It would be a poor compliment to
General Pershing to say that he
looked the part of America's great
military leader. He not only looked
the part but acted it; as he stood pn
the stage that was crowded to its
utmost capacity with New York's
citizens. , 1
The enormous audience crowded
(Continued on Page Two, Column One.)
Nationalization New
'Demand of Striking ; '
French Railway Men
Paris, Feb. 29 The subwar and
tramway employes, with the omni
bus, cab and tax-cab drivers' union
held several meetings todav anH -adopted
in principle a proposal to
call a sympathetic strike n favor of
the railway men, provided they arr
invided to do so by the Genera'
Federation of Labor, whiclr has as-v
sumed direction of the resent
strike movement ,
Delegations of the Parisian union
of railwaymen have requested Pre
mier Millerand to receive their dele
gates. Apparently the dismissal of
the railwayman Campanaud for ab
sence. from duty to attend a union
meeting has been relegated to the
background and the railwaymen's
claims are now headed bv a demand
for nationalization of the roads.
The price of bread, which was
scheduled to advance from 20 to 30
per cent tomorrow, will remain sta
tionary, the government deciding to
postpone the increase until March IS.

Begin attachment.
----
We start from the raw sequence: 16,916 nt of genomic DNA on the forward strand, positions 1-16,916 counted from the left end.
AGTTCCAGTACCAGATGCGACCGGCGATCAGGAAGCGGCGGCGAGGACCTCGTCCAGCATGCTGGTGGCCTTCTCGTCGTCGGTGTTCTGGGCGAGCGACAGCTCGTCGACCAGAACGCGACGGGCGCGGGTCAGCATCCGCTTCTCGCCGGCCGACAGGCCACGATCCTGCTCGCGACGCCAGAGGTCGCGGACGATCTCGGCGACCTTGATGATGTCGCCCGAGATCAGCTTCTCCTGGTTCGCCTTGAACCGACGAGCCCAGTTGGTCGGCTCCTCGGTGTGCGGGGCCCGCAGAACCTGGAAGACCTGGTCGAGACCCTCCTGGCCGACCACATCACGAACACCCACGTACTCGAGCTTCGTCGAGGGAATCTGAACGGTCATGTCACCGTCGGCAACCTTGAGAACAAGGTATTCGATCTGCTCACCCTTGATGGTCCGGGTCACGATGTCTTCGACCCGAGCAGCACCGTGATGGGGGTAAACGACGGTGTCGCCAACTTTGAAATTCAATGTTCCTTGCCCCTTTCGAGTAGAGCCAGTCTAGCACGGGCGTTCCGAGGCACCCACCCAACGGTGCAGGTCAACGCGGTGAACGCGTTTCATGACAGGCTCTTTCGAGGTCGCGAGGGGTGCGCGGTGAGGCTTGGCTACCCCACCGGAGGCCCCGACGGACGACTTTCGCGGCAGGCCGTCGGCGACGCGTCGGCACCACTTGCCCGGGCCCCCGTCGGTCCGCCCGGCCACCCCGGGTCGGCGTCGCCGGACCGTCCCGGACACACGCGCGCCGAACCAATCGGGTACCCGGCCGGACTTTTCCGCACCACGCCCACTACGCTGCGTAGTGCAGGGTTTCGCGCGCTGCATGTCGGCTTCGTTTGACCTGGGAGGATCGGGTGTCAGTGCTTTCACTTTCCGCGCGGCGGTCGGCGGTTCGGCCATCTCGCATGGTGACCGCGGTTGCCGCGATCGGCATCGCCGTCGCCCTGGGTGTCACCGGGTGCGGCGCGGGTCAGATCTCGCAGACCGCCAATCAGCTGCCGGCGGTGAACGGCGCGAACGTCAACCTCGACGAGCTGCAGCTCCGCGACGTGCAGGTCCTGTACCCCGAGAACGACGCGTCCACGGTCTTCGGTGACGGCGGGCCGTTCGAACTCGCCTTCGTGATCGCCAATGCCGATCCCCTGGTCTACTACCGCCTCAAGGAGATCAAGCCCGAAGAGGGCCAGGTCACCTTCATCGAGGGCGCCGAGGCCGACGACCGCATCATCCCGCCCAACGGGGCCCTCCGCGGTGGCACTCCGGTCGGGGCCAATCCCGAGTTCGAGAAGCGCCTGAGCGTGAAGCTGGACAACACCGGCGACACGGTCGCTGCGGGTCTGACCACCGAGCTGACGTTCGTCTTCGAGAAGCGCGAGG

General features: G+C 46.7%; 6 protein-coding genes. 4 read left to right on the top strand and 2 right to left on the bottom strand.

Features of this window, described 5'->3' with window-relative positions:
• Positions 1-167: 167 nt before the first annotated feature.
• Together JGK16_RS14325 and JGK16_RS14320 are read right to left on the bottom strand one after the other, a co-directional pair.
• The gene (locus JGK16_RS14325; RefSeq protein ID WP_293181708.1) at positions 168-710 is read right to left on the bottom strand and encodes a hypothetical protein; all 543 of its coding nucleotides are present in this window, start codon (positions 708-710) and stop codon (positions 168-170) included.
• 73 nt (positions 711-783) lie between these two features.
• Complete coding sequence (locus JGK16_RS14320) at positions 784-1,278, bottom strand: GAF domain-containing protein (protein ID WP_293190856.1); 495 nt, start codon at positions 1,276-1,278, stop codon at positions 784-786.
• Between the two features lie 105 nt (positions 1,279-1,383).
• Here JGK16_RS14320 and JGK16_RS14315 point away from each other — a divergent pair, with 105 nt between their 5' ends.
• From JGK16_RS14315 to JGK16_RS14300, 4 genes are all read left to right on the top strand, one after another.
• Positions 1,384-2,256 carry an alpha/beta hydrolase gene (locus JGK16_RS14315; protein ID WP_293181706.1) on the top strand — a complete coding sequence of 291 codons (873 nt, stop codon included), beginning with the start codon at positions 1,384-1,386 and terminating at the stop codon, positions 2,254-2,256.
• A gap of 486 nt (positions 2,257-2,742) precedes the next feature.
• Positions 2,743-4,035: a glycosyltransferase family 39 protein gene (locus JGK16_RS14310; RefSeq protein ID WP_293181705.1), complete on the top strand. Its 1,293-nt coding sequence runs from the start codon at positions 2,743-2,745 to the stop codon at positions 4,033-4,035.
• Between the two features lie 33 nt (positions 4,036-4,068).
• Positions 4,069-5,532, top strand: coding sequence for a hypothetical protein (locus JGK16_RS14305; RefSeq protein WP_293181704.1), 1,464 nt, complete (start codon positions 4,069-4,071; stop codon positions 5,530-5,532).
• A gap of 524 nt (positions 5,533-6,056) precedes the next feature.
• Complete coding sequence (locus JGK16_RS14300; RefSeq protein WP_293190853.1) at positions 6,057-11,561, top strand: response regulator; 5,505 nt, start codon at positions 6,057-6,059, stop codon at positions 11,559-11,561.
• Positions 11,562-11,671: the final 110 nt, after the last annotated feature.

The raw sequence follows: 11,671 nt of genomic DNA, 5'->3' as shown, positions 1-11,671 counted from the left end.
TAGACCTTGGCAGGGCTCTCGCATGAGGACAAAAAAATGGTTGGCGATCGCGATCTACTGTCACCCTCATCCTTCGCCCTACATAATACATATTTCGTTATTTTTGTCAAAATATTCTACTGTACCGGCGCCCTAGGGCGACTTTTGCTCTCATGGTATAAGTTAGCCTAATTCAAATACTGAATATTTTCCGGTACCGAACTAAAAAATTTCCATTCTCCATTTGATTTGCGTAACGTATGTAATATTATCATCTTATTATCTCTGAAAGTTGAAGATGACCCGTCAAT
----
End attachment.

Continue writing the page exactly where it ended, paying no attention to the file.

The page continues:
Candidates of Both
Parties for President
Would Hasten Suffrage
Washington, Feb. 29. (By Chi
cago Tribune-Omaha Bee Leased
Wire.) Presidential candidate
Democratic and republican, joined
today in urging ratification of the
suffrage amendment in time for
y to vote for president in
1920. -?
Their statements, received by the f
National Woman's party, indicate
the importance of the Woman's vote
in the eyes of the men prominent"
as presidential possibilities. . Rati
fication of the suffrage amendment
by 36 states would make approxi-'
mately 25,000,000 women eligible to
vote for the next president and con--gress.
Candidates heafd from include, on
the republican side, Major General
Leonard Wood, Governor Lowden
of Illinois and Senators ' Harding.
Poindexter and Johnson; from the
democrats, Attorney General Pal-"
mer, James W. Gerard and William
Jennings Bryan. , . -
Husband's Memory Lapses
When Wife Takes Own Life
Los Angeles, Feb. 29. Applying '
to the police for treatment follow
ing a lapse of memory, H. R. Baby
told the officers the last thing he re
members was attending an inquest
at San Francisco into the Jeath of
his wife, who had shot herself while
a passenger on a steamer from Los
Angeles to San Francisco.
A telegram from San Francisco
brought - information that . Mrs. '
Baby's body had been at an under
taking establishment there for a
week awaiting instructions as to Its
disposition. '-'
Leave for Lincoln.
New York, Feb. 29. (Special.)'
Mr. and Mrs. George J. Woods and
Mr. and Mrs. A. S. Raymond of
Lincoln left for their hom tnl
"I '